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Consortium to research climate-change risks to U.S. rail network

The consortium will research risk mitigation strategies and preventative measures to improve the U.S. rail network’s resiliency.
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Editor's note: This story has been updated with a correction to the name of the operator of the Transportation Technology Center in Pueblo, Colorado.

San Jose State University's Mineta Transportation Institute (MTI) will use a $4.6 million federal grant from the Federal Railroad Administration to help create a multi-university consortium that will establish a climate change and extreme events training and research center.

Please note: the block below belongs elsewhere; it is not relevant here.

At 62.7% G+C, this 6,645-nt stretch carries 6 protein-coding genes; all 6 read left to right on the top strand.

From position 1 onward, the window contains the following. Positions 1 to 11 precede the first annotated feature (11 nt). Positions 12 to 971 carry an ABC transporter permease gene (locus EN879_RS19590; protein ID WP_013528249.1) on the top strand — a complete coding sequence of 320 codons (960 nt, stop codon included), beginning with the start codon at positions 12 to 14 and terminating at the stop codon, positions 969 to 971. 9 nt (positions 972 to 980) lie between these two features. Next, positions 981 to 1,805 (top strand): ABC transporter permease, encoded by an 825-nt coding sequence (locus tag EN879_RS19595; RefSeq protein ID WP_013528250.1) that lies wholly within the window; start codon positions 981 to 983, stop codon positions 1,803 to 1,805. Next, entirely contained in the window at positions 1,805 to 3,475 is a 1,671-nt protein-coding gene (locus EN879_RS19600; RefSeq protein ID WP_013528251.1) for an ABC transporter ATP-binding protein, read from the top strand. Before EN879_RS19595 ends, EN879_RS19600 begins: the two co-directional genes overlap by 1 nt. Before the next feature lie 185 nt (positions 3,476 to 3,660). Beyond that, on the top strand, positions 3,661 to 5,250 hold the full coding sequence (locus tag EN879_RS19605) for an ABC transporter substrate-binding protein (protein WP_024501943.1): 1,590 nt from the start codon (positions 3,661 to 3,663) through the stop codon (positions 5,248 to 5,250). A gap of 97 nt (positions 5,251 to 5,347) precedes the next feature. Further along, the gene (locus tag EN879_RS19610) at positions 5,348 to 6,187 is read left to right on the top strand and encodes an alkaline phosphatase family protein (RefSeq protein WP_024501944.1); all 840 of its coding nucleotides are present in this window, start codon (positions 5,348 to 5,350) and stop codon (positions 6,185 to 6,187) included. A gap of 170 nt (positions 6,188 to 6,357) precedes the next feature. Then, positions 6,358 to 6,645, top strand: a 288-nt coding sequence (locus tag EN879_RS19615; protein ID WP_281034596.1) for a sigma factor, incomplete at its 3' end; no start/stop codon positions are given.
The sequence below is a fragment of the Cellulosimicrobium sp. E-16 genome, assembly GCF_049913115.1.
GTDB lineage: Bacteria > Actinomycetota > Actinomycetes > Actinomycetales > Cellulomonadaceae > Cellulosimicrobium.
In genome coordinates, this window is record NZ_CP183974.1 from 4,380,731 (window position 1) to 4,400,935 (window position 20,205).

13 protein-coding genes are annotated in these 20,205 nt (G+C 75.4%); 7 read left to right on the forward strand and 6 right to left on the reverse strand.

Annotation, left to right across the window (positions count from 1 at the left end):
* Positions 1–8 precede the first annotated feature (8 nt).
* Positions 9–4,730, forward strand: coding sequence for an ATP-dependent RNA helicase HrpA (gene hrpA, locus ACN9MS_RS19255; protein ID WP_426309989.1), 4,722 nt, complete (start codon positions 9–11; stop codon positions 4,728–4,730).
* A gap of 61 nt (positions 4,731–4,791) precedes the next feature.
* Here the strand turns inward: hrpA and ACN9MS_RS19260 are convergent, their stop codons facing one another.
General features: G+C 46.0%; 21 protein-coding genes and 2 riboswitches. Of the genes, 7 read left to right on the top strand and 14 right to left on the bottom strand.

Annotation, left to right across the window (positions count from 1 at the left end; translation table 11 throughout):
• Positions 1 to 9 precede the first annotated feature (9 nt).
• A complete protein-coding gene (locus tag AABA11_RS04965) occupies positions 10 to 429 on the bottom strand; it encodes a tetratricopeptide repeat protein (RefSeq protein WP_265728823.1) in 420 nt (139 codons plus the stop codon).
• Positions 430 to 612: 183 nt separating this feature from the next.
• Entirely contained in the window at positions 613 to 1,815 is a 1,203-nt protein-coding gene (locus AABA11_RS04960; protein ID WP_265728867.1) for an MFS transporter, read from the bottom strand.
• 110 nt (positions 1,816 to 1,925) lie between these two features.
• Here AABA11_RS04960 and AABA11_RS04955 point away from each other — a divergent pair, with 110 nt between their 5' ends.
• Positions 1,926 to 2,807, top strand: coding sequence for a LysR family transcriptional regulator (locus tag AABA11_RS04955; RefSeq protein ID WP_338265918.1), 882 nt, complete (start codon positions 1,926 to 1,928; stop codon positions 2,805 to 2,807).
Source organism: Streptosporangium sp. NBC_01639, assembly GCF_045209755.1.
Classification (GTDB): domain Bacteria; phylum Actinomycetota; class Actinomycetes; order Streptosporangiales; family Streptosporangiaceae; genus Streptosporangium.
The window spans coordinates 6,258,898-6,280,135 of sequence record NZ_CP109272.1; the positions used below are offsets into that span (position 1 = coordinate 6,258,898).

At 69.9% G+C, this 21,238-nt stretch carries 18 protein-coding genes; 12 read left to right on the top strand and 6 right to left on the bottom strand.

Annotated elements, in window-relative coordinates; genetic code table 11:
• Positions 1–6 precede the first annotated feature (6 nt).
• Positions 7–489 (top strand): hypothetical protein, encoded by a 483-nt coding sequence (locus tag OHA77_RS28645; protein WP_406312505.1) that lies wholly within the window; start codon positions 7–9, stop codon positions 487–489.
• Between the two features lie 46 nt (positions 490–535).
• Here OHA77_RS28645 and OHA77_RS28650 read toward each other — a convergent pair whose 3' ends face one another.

MTI will partner with Colorado State University-Pueblo, Michigan State University, Oregon State University and University of Hawaii to create the new center. The FRA issued the grant earlier this month through the Consolidated Rail Infrastructure and Safety Improvements (CRISI) program.

The universities are members of the Center for Surface Transportation Testing and Academic Research consortium working with ENSCO and the Transportation Technology Center in Pueblo, Colorado. Together, they will conduct research that identifies risk mitigation strategies and preventative measures to improve the U.S. rail network’s resiliency, MTI officials said in a press release.

Climate change and the consequential impacts of sea-level rise, coastal storms, landslides, extreme temperatures, wildfires and inland flooding pose a significant risk to the North American freight- and passenger-rail network. 

The consortium plans to work with railroads and test technologies at the Transportation Technology Center and on revenue service track, officials said.

Contact Progressive Railroading editorial staff.

More News from 6/7/2022